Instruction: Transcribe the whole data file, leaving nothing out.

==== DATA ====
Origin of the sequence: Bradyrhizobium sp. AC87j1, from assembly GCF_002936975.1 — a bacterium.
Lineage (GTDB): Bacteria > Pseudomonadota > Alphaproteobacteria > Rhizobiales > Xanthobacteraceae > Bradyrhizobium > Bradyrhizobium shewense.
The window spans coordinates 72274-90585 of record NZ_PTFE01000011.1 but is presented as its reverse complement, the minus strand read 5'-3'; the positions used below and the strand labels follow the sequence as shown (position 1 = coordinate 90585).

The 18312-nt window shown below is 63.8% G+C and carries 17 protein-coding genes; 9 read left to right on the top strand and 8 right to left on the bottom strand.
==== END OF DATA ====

Origin of the sequence: Bradyrhizobium sp. AC87j1, from assembly GCF_002936975.1 — a bacterium.
Lineage (GTDB): Bacteria > Pseudomonadota > Alphaproteobacteria > Rhizobiales > Xanthobacteraceae > Bradyrhizobium > Bradyrhizobium shewense.
The window spans coordinates 72274-90585 of record NZ_PTFE01000011.1 but is presented as its reverse complement, the minus strand read 5'-3'; the positions used below and the strand labels follow the sequence as shown (position 1 = coordinate 90585).

The 18312-nt window shown below is 63.8% G+C and carries 17 protein-coding genes; 9 read left to right on the top strand and 8 right to left on the bottom strand.